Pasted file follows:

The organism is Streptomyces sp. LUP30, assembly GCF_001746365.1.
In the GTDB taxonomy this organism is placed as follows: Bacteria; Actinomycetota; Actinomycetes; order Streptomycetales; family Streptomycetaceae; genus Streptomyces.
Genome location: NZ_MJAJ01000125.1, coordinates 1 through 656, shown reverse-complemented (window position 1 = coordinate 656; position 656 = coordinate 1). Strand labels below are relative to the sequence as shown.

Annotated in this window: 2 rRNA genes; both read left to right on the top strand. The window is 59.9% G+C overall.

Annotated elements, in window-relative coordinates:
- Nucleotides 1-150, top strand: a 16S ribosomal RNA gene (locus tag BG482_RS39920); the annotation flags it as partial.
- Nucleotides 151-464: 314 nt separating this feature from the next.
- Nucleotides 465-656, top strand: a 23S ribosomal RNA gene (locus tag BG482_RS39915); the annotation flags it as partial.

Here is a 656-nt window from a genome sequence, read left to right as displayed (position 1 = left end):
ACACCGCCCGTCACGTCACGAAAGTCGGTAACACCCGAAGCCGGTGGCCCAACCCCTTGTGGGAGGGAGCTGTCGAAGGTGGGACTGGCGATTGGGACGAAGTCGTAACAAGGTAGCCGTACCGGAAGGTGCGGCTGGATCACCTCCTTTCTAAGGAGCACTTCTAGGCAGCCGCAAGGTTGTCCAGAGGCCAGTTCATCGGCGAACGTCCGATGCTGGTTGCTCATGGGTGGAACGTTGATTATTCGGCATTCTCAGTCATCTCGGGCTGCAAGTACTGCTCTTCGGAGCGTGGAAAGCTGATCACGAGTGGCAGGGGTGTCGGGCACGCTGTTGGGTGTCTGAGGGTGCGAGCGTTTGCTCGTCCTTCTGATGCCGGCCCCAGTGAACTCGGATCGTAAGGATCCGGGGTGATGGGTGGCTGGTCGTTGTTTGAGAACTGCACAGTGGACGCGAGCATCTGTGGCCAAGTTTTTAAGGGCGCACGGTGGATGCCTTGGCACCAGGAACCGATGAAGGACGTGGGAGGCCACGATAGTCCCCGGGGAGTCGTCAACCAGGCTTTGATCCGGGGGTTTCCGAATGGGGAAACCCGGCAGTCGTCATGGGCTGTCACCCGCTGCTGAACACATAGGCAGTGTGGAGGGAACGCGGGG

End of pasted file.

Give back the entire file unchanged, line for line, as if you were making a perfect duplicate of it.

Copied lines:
The organism is Streptomyces sp. LUP30, assembly GCF_001746365.1.
In the GTDB taxonomy this organism is placed as follows: Bacteria; Actinomycetota; Actinomycetes; order Streptomycetales; family Streptomycetaceae; genus Streptomyces.
Genome location: NZ_MJAJ01000125.1, coordinates 1 through 656, shown reverse-complemented (window position 1 = coordinate 656; position 656 = coordinate 1). Strand labels below are relative to the sequence as shown.

Annotated in this window: 2 rRNA genes; both read left to right on the top strand. The window is 59.9% G+C overall.

Annotated elements, in window-relative coordinates:
- Nucleotides 1-150, top strand: a 16S ribosomal RNA gene (locus tag BG482_RS39920); the annotation flags it as partial.
- Nucleotides 151-464: 314 nt separating this feature from the next.
- Nucleotides 465-656, top strand: a 23S ribosomal RNA gene (locus tag BG482_RS39915); the annotation flags it as partial.

Here is a 656-nt window from a genome sequence, read left to right as displayed (position 1 = left end):
ACACCGCCCGTCACGTCACGAAAGTCGGTAACACCCGAAGCCGGTGGCCCAACCCCTTGTGGGAGGGAGCTGTCGAAGGTGGGACTGGCGATTGGGACGAAGTCGTAACAAGGTAGCCGTACCGGAAGGTGCGGCTGGATCACCTCCTTTCTAAGGAGCACTTCTAGGCAGCCGCAAGGTTGTCCAGAGGCCAGTTCATCGGCGAACGTCCGATGCTGGTTGCTCATGGGTGGAACGTTGATTATTCGGCATTCTCAGTCATCTCGGGCTGCAAGTACTGCTCTTCGGAGCGTGGAAAGCTGATCACGAGTGGCAGGGGTGTCGGGCACGCTGTTGGGTGTCTGAGGGTGCGAGCGTTTGCTCGTCCTTCTGATGCCGGCCCCAGTGAACTCGGATCGTAAGGATCCGGGGTGATGGGTGGCTGGTCGTTGTTTGAGAACTGCACAGTGGACGCGAGCATCTGTGGCCAAGTTTTTAAGGGCGCACGGTGGATGCCTTGGCACCAGGAACCGATGAAGGACGTGGGAGGCCACGATAGTCCCCGGGGAGTCGTCAACCAGGCTTTGATCCGGGGGTTTCCGAATGGGGAAACCCGGCAGTCGTCATGGGCTGTCACCCGCTGCTGAACACATAGGCAGTGTGGAGGGAACGCGGGG